World stars align in Siberia
The 39th Chess Olympiad began Tuesday in Khanty-Mansiysk, a small Siberian city in Russia. The immense tournament has attracted 146 men’s teams and 114 women’s teams representing 142 nations. Half of the 484 participants in the men’s section hold the grandmaster title.
The ninth-seeded U.S. men’s team consists of grandmasters Hikaru Nakamura (Missouri), Gata Kamsky (New York), Alexander Onischuk (Virginia), Yury Shulman (Illinois) and Robert Hess (New York). That’s an impressive lineup with a fair chance at a medal. They defeated Faroe Islands, 4-0, and Mongolia, 31⁄ 2-1⁄2, in their first two matches.
The sixth-seeded U.S. women’s team is probably the best ever, led by IM Irina Krush (New York), IM Anna Zatonskih (New York) and rapidly improving Tatev Abrahamyan (Glendale). They opened with easy victories over the Dominican Republic and Estonia.
The men’s and women’s events are 11-round competitions on four boards. The U.S. took bronze medals in both sections in the 2008 Olympiad in Dresden.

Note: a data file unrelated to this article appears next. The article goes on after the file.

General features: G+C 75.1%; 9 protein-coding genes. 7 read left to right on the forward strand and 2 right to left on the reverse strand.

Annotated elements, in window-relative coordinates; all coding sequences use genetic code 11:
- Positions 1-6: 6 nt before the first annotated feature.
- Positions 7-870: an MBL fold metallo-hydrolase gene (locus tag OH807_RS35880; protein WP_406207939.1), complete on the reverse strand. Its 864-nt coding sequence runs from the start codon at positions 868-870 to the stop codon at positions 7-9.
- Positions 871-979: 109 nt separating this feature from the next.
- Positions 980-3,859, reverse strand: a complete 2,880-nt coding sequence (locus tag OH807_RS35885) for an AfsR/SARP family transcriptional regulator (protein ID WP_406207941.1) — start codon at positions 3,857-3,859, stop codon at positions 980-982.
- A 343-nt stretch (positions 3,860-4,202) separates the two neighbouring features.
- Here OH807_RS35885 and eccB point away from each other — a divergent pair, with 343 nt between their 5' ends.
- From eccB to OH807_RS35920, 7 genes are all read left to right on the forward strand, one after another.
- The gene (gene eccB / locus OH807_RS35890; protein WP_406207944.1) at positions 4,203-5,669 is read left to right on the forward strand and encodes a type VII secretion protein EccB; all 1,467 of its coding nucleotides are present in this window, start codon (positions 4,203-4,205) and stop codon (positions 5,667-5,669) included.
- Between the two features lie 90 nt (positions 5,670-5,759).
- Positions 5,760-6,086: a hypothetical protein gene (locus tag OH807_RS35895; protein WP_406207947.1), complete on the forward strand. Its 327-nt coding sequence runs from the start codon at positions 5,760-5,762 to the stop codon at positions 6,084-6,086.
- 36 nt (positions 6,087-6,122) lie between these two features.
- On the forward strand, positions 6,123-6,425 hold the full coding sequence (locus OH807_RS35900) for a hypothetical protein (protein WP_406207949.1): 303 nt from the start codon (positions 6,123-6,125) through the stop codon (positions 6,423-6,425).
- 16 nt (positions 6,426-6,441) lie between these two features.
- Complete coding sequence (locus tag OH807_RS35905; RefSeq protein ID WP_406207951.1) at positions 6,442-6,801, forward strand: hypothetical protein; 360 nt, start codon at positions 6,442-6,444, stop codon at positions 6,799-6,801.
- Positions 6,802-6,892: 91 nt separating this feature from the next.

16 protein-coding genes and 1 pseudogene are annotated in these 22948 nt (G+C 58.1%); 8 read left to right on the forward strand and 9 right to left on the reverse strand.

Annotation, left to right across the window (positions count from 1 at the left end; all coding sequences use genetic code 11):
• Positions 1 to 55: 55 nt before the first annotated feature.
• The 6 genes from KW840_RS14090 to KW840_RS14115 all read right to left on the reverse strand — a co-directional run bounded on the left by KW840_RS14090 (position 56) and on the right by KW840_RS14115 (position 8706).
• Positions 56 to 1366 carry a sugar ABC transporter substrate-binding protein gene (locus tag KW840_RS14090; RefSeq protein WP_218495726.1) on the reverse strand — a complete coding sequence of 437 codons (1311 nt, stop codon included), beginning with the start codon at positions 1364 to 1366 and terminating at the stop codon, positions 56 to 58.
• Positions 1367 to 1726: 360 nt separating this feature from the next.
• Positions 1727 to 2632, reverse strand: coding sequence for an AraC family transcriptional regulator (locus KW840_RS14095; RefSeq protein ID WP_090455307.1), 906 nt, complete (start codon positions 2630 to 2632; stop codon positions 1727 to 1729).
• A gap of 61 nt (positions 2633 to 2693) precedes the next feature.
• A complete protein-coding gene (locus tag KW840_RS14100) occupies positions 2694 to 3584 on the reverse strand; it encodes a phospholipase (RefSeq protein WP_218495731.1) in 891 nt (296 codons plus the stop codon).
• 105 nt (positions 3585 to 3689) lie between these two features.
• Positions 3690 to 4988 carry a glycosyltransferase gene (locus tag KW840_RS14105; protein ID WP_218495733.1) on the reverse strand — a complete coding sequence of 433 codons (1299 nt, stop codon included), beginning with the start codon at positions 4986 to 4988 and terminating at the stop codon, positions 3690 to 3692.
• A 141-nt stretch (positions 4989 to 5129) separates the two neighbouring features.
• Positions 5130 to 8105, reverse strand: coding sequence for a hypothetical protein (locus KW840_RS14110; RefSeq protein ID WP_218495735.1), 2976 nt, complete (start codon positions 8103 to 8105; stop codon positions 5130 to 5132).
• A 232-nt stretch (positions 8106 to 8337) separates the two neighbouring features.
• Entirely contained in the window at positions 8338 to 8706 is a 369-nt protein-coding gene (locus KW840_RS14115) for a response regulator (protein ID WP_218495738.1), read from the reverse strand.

Two Southern California grandmasters are accompanying the teams. Varuzhan Akobian will serve as coach to the men’s team, while Melikset Khachiyan will coach the women’s team.
Games are scheduled at 2 a.m. PDT daily, except for Sept. 26 and Oct. 2. For live games, see ugra-chess.com.
Ukraine grandmaster Kateryna Lahno, ranked seventh in the world, won the Women’s World Blitz Championship in Moscow. The time limit was three minutes per game, plus two seconds per move.
Lahno scored 20-10 in the 16-player double round robin. Next were GM Tatiana Kosintseva (Russia), 19-11, and WGM Valentina Gunina (Russia), 181⁄ 2-111⁄ 2.
Irina Krush finished 13th with 12-18. Krush had qualified for the tournament by taking first place in the semifinal with an outstanding 19-7 score.
For more news and a second game, see latimes.com/